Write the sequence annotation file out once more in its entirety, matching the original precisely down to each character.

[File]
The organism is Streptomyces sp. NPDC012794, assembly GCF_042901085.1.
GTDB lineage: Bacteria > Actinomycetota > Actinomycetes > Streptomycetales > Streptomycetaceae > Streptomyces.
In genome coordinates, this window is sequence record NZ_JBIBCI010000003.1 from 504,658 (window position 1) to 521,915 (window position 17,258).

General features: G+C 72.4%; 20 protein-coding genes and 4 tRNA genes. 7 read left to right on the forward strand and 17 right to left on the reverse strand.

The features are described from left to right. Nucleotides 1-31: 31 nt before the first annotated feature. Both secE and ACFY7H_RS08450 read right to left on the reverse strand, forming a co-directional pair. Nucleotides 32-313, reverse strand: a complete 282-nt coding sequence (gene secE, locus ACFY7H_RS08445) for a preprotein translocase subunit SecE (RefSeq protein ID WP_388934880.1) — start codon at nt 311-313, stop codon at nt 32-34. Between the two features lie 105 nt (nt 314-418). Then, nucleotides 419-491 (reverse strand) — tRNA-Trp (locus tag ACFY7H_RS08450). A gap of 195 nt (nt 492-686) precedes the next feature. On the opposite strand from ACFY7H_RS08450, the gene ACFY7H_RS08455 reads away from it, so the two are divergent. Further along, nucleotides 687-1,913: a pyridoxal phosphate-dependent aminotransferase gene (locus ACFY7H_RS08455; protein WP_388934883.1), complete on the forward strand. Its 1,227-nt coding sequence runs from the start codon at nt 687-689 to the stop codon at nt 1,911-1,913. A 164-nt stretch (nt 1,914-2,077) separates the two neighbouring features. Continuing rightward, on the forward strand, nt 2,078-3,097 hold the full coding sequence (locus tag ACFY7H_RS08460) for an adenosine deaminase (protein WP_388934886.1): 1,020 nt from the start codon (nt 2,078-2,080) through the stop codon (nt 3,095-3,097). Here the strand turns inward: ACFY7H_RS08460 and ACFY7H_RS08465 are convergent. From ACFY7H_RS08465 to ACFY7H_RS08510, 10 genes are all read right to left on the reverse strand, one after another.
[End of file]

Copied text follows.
The organism is Streptomyces sp. NPDC012794, assembly GCF_042901085.1.
GTDB lineage: Bacteria > Actinomycetota > Actinomycetes > Streptomycetales > Streptomycetaceae > Streptomyces.
In genome coordinates, this window is sequence record NZ_JBIBCI010000003.1 from 504,658 (window position 1) to 521,915 (window position 17,258).

General features: G+C 72.4%; 20 protein-coding genes and 4 tRNA genes. 7 read left to right on the forward strand and 17 right to left on the reverse strand.

The features are described from left to right. Nucleotides 1-31: 31 nt before the first annotated feature. Both secE and ACFY7H_RS08450 read right to left on the reverse strand, forming a co-directional pair. Nucleotides 32-313, reverse strand: a complete 282-nt coding sequence (gene secE, locus ACFY7H_RS08445) for a preprotein translocase subunit SecE (RefSeq protein ID WP_388934880.1) — start codon at nt 311-313, stop codon at nt 32-34. Between the two features lie 105 nt (nt 314-418). Then, nucleotides 419-491 (reverse strand) — tRNA-Trp (locus tag ACFY7H_RS08450). A gap of 195 nt (nt 492-686) precedes the next feature. On the opposite strand from ACFY7H_RS08450, the gene ACFY7H_RS08455 reads away from it, so the two are divergent. Further along, nucleotides 687-1,913: a pyridoxal phosphate-dependent aminotransferase gene (locus ACFY7H_RS08455; protein WP_388934883.1), complete on the forward strand. Its 1,227-nt coding sequence runs from the start codon at nt 687-689 to the stop codon at nt 1,911-1,913. A 164-nt stretch (nt 1,914-2,077) separates the two neighbouring features. Continuing rightward, on the forward strand, nt 2,078-3,097 hold the full coding sequence (locus tag ACFY7H_RS08460) for an adenosine deaminase (protein WP_388934886.1): 1,020 nt from the start codon (nt 2,078-2,080) through the stop codon (nt 3,095-3,097). Here the strand turns inward: ACFY7H_RS08460 and ACFY7H_RS08465 are convergent. From ACFY7H_RS08465 to ACFY7H_RS08510, 10 genes are all read right to left on the reverse strand, one after another.